Gabbard Continues Common Sense Crusade for Decriminalizing Marijuana

Gabbard is 100% in the right when it comes to wanting marijuana laws reformed.

Tulsi Gabbard is making strides to end the decriminalization of marijuana through the Ending Federal Marijuana Prohibition Act. This act would take marijuana off of the controlled substances list and join substances such as alcohol and tobacco. Gabbard states that marijuana is no more dangerous than beer and cigarettes, and arguably does less damage than the two combined. People are being incarcerated for owning small amounts of the stuff, and the resulting criminal process is tearing apart families and filling up space in prisons. Meanwhile, there are other, more pressing issues and more dangerous people that could stand to serve time in cells that pot users are currently filling. It is a waste of time and taxpayer dollars jailing people who only want to smoke what is essentially a cigarette.

Everyday Americans are being turned into criminals, and the negative connotations affixed to that title are tremendous. It is impossible to get certain jobs with a criminal record, so what purpose does it serve to incarcerate and subject non-violent, law abiding citizens to a lifetime of the stigma associated with jail time. Gabbard states that there are infinitely more pressing issues that should be addressed besides seeking out marijuana users. The cost of enforcement, prison time, and probation are all too high of a cost to maintain, and studies have shown that marijuana is no more dangerous than alcohol or cigarettes.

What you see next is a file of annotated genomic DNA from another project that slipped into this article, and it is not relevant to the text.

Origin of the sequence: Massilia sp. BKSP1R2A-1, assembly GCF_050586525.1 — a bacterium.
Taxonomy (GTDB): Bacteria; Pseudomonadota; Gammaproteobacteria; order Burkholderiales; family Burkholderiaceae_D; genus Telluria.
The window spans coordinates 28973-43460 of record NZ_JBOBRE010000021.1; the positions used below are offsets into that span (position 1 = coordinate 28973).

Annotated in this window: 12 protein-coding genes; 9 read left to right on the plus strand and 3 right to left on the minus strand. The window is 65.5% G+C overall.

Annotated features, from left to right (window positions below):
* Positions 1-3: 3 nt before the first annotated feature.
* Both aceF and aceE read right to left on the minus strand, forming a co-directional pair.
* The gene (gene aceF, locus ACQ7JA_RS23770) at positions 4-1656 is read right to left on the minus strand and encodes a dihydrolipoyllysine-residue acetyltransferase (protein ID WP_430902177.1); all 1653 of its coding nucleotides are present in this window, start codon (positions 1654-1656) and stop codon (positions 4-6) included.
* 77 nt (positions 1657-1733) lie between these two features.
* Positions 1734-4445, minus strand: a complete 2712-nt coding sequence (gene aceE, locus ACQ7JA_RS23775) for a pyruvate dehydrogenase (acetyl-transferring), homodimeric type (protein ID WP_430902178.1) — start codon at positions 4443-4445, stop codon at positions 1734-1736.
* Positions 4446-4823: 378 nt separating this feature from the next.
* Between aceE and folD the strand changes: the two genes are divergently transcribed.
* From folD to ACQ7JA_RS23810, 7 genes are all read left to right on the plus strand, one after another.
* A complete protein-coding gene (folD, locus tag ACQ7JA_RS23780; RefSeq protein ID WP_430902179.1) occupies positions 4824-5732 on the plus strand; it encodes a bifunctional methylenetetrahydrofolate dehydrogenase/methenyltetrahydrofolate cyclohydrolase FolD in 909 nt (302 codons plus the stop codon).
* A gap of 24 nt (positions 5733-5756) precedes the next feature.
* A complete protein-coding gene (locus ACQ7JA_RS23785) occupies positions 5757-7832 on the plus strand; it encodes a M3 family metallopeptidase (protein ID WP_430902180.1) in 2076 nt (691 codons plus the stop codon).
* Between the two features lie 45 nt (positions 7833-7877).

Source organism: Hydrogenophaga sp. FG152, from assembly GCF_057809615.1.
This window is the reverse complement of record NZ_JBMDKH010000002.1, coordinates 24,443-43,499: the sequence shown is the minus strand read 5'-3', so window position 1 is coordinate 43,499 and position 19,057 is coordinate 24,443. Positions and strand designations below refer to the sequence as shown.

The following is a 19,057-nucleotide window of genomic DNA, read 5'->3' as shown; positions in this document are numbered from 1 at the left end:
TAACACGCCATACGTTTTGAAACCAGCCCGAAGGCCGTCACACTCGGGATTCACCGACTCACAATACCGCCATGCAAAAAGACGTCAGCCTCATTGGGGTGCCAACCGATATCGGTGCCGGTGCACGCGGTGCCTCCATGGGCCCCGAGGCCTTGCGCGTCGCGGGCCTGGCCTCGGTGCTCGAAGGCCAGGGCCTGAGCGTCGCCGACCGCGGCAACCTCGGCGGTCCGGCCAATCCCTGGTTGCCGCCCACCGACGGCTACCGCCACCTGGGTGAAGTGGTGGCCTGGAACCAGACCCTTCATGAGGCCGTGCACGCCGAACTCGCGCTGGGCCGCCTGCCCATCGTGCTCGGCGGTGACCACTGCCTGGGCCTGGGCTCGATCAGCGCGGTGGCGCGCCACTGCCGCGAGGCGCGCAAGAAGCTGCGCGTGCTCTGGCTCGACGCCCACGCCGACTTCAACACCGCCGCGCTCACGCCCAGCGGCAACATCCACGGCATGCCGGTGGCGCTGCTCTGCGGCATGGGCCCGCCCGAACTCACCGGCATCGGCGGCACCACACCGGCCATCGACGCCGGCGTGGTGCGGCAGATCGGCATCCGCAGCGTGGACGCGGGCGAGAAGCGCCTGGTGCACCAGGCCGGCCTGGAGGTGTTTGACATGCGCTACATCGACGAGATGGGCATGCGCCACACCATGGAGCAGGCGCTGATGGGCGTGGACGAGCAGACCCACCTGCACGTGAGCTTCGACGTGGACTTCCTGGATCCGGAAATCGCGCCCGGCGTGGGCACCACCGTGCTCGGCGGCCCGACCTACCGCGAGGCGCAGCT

The reform would also serve as a vital stepping stone to medical marijuana dispensaries in Hawaii. As the current legislation prevents the production, distribution, and usage of marijuana, banks are unable to provide licenses to medical marijuana dispensaries. Decriminalization will enable faster research and development of various strains of the plant, which will then go to clinics and then finally to the people. The bill that Gabbard hopes to pass would make it much easier for Americans who need the drug to purchase it without hassle, and it would save thousands of dollars in legal processing fees for the dispensaries.

Gabbard is 100% in the right when it comes to wanting marijuana laws reformed. Legalization of the plant will greatly free up resources for other endeavors, such as education, mental health, and the growing homelessness problem in the state of Hawaii. There will also be more funds available to put towards substance abuse awareness. Despite controversy over the drug, the move to decriminalize the drug can only mean good things for America; citizens will no longer have to worry about partaking in a past-time that is as harmless as having a drink, and the criminal justice system will be free from having to waste valuable resources apprehending non-violent citizens. Further reforms will ensure that the only people ending up in a jail cell will be those who have seriously broken the law.